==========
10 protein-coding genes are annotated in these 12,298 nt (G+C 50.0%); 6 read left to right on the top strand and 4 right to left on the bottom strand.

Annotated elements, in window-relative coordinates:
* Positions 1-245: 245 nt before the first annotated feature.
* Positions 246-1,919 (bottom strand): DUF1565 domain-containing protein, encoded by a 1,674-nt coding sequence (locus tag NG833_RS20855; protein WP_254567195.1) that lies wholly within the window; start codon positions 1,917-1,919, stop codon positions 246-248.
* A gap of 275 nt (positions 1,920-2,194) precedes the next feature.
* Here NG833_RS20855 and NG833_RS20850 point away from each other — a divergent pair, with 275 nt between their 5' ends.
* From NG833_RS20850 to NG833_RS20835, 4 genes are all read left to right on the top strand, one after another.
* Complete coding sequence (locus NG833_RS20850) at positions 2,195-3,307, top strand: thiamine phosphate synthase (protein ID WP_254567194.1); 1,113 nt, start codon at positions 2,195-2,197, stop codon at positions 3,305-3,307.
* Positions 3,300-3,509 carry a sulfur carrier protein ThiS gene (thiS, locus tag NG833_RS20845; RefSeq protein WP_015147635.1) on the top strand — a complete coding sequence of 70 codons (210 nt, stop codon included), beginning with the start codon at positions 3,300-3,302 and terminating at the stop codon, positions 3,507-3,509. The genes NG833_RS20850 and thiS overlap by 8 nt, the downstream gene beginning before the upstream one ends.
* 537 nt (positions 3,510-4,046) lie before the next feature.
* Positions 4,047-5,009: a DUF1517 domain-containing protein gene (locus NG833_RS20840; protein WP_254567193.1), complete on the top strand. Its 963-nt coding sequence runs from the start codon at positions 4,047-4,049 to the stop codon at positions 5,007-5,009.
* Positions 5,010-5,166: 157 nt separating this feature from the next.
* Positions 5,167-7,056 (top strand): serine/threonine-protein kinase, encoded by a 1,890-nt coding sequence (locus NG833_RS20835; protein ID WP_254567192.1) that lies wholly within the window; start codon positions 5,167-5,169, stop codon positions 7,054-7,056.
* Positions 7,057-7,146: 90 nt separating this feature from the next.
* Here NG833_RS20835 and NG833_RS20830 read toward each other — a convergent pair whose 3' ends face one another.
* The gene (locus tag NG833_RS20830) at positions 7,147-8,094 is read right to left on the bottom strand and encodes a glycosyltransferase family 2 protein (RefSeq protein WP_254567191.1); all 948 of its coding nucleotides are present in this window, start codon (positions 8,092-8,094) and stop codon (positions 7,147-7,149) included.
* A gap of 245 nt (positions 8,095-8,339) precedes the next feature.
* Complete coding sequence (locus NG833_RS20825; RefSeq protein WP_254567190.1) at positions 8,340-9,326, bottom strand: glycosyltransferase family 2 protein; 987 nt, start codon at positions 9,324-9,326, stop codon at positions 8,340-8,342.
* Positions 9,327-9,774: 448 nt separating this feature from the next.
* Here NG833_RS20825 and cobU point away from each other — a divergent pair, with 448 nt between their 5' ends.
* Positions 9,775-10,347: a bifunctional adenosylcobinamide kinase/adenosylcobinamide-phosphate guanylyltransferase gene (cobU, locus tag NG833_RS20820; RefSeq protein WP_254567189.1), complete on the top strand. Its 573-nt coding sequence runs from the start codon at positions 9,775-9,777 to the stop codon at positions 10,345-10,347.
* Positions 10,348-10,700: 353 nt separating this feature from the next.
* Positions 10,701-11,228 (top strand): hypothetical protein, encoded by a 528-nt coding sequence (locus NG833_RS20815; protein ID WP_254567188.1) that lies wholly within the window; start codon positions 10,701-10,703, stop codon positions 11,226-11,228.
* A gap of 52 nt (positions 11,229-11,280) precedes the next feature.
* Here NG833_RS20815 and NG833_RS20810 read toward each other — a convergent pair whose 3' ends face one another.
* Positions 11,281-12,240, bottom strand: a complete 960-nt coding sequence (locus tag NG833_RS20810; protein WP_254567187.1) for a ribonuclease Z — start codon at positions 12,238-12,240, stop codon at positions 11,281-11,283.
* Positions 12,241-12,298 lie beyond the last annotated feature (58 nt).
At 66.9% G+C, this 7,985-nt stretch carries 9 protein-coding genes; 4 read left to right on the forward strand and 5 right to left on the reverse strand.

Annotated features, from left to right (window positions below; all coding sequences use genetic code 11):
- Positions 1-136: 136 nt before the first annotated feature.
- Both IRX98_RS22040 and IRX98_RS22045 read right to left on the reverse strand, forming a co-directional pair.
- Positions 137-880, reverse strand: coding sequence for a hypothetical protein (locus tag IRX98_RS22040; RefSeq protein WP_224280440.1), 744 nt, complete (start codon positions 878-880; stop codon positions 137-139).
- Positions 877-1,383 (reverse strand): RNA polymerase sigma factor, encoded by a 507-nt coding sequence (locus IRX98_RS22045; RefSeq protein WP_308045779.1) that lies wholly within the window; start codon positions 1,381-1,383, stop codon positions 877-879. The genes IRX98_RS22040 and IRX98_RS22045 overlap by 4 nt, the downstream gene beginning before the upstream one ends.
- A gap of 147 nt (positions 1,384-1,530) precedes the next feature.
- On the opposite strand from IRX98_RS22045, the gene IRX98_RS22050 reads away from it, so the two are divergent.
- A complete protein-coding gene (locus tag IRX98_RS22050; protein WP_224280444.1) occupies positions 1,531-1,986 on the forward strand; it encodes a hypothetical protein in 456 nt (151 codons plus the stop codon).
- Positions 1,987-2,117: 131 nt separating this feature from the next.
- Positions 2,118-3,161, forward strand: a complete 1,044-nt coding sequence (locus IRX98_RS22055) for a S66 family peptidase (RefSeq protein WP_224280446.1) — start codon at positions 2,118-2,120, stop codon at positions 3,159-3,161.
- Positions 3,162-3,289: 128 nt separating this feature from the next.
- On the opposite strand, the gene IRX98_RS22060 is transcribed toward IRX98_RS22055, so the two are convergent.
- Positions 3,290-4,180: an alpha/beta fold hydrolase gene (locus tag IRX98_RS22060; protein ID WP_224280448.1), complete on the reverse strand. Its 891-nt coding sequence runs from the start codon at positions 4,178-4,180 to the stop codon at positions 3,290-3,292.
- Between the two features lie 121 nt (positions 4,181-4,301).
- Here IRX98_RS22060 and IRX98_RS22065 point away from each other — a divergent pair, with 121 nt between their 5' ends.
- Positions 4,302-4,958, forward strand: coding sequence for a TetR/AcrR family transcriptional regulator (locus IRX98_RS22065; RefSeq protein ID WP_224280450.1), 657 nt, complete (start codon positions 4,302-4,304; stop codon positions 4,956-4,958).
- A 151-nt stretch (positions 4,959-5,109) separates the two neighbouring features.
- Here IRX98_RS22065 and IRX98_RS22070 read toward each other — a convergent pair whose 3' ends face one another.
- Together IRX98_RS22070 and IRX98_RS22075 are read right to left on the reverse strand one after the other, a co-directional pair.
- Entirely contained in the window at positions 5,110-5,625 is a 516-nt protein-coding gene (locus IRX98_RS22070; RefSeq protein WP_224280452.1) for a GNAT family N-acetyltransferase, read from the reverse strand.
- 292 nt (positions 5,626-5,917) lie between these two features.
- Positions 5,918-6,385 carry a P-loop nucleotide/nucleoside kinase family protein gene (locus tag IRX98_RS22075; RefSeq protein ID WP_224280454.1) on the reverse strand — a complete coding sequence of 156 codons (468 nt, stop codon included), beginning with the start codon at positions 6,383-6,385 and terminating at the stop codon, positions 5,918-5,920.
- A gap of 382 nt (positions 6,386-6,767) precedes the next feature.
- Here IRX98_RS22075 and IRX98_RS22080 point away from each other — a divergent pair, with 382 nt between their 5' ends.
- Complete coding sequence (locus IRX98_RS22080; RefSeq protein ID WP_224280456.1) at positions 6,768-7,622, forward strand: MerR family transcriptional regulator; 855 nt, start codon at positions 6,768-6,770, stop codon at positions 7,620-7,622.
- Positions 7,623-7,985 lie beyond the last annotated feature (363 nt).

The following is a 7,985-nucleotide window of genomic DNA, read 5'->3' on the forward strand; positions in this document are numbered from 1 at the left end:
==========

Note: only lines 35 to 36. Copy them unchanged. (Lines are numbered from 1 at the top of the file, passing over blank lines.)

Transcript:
- On the opposite strand from IRX98_RS22045, the gene IRX98_RS22050 reads away from it, so the two are divergent.
- A complete protein-coding gene (locus tag IRX98_RS22050; protein WP_224280444.1) occupies positions 1,531-1,986 on the forward strand; it encodes a hypothetical protein in 456 nt (151 codons plus the stop codon).